have been judged as amateurs produced
it in the Nahmani Hall in Tel Aviv.
Attendance was a sellout. The actors in-
cluded a doctor, a judge, and social
Israel Scene magazine covered the
first performance and the revealing
enthusiasm and Gilbert and Sullivan
traditionalism that captured the imagi-
nation of the Hebraic audience is among
the creditable Israeli achievements.
Shelley Kleiman, writing the review
of the Mikado performance, provides this
enthusiastically revealing background:
Two hours before the curtain
is scheduled to rise at Tel Aviv's
Nahmani Hall, it seems inevitable
the performance will fall flat on
its face. Actors, some in costume,
some not, their faces only par-
tially made-up, are singing off
key, laughing nervously at their
own mistakes. One stands to the
side nonchalantly munching on a
carrot; another takes center stage
with a falafel•filled pita in his
bands. Problems with the
amplifier and lighting still have
to be resolved when someone
yells that the show is almost sold
out. The director is grim-faced,
the choreographer tightlipped,
But the show goes on, and
when the curtain rises on the
Light Opera Group of the Negev's
production of Gilbert and Sulli•

van's The Mikado, the audience
would never suspectthe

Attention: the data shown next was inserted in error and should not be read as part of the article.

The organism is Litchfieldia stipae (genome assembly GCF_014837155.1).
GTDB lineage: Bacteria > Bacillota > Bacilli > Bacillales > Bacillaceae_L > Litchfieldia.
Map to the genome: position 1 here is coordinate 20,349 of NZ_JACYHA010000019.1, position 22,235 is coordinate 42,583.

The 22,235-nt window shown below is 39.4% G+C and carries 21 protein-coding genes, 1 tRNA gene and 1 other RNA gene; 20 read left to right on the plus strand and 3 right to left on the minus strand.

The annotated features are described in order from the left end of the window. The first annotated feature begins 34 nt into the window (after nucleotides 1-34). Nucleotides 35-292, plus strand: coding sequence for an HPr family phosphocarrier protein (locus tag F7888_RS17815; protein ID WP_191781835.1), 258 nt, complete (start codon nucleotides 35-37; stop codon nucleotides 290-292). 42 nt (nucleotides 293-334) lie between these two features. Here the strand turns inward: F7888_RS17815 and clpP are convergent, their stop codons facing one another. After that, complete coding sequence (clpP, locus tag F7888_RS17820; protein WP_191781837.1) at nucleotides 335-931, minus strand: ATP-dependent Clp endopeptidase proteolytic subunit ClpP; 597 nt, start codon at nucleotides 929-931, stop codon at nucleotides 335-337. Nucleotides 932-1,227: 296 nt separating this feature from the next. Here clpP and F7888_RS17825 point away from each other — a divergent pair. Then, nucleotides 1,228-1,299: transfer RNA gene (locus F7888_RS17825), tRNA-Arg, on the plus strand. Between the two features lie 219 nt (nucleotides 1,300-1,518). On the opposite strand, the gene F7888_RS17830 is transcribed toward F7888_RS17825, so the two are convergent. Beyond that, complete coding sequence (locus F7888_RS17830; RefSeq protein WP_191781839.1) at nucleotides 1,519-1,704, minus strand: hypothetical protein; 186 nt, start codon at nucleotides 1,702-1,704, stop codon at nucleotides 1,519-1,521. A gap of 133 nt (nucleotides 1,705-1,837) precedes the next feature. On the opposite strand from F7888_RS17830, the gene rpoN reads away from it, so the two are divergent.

backstage premonitions of disas-
ter. From the opening number,
"If You Want to Know Who We
Are," through all the familiar
scenes and songs, the production
is fresh and exciting. It was hard
to tell who had a better time, the
audience or the company.
When the curtain falls, the
performers slip back easily into
their day-time roles. Ko-Ko, the
Lord High Executioner, will re-
turn to his medical practice; the
Mikado will go back to the judi-
cial bench, and Nanki-Poo, who
gets to marry Yum-Yum after all,
will resume his job as a social
worker. There are teachers and
students in the group, a hotel
administrator and a biologist, as
well as a handful of professional
singers and actors. Comprised of
both Israelis and new immig-
rants, the majority of whom are
from English-speaking countries,
this amateur company has been
called by one member "an ab-
sorption center on stage."
There are these additionally reveal-
ing comments in the Shelley Kleiman
review that are worth noting:
The group's musical accom-
paniment is limited at present to
one piano, but producer Sharona
Tel-Oren dreams of the day when
they can hire an orchestra. That
time may be long in coming as
lack of funding remains the
group's most gnawing concern

What the team lacks in its
coffers is more than made up for
in enthusiasm. The group is
entirely voluntary, and members
pride themselves on being, as
Tel-Oren puts it, "lunatics, glut-
tons for punishment."

The enthusiasm thus generated also
provides a sense of satisfaction for